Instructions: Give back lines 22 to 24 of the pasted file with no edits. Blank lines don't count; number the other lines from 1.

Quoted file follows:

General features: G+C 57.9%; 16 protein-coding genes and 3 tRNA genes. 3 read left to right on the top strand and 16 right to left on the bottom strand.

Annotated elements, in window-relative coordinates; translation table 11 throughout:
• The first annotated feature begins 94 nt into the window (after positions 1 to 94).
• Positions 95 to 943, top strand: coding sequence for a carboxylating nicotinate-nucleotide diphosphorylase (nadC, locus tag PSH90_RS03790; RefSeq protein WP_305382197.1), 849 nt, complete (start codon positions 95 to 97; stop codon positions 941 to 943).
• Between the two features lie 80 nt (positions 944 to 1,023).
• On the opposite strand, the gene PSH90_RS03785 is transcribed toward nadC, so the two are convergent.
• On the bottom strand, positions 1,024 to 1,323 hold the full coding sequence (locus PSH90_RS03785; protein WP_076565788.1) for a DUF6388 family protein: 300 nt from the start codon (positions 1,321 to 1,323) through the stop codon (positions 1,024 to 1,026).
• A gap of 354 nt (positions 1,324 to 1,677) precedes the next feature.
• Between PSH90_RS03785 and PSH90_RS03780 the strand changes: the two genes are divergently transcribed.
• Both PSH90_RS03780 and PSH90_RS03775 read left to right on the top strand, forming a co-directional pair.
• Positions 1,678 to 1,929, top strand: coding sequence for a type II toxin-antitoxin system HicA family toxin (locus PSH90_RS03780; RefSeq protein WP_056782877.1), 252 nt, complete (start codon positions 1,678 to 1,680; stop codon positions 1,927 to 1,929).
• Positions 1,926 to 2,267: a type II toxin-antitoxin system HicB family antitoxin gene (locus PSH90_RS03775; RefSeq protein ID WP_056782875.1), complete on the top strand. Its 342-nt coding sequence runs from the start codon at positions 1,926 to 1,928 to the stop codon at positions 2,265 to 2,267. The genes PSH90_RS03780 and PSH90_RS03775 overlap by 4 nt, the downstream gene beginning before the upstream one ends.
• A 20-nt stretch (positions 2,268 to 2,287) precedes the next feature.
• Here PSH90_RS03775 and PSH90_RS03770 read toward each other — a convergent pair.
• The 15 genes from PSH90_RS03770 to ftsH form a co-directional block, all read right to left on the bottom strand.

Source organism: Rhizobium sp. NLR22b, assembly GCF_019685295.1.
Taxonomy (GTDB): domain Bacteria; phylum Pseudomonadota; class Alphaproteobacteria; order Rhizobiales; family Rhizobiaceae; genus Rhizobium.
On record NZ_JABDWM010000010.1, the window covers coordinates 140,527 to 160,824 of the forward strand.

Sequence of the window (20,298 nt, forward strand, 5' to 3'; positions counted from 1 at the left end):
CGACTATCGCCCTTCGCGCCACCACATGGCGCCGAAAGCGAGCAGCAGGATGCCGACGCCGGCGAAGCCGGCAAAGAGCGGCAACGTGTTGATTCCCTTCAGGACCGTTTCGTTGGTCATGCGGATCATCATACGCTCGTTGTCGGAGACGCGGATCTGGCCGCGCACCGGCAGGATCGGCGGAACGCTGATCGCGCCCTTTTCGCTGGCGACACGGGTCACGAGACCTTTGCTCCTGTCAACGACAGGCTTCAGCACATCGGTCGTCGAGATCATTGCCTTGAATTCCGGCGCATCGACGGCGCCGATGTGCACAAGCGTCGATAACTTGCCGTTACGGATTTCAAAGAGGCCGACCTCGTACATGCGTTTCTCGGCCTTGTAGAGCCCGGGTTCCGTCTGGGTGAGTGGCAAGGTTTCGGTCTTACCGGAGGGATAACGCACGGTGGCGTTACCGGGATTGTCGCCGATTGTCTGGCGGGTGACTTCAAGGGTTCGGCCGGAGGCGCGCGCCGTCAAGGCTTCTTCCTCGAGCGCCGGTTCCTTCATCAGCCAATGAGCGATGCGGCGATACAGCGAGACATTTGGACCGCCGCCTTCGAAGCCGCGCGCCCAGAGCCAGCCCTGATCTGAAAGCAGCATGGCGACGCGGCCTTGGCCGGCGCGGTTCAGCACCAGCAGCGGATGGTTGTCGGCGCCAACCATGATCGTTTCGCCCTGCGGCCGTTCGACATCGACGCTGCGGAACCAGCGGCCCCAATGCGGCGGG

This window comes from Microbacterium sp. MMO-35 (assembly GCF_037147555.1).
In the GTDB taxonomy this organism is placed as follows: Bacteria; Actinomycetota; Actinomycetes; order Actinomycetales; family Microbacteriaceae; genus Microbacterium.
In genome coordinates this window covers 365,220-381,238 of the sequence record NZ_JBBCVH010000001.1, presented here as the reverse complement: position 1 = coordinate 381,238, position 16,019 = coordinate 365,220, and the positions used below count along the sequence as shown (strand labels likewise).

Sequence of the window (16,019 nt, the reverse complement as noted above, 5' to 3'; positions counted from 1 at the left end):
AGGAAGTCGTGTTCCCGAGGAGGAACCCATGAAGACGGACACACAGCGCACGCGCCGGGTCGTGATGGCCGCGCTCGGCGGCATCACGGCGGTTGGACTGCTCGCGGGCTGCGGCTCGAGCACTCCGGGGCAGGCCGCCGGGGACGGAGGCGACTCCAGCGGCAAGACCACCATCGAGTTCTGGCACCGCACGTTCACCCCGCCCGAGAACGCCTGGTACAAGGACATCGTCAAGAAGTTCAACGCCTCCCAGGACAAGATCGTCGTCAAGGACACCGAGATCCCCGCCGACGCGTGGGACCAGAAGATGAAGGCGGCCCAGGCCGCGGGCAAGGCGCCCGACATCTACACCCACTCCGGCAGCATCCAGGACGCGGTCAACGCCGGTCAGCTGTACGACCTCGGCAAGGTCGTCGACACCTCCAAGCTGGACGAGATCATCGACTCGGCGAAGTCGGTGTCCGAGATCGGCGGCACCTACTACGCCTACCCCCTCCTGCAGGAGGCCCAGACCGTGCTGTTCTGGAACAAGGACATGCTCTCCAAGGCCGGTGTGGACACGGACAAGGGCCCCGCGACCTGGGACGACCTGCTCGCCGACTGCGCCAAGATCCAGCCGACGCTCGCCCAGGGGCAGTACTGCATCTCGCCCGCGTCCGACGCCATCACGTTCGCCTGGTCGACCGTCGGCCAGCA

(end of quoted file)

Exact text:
In the GTDB taxonomy this organism is placed as follows: Bacteria; Actinomycetota; Actinomycetes; order Actinomycetales; family Microbacteriaceae; genus Microbacterium.
In genome coordinates this window covers 365,220-381,238 of the sequence record NZ_JBBCVH010000001.1, presented here as the reverse complement: position 1 = coordinate 381,238, position 16,019 = coordinate 365,220, and the positions used below count along the sequence as shown (strand labels likewise).

Sequence of the window (16,019 nt, the reverse complement as noted above, 5' to 3'; positions counted from 1 at the left end):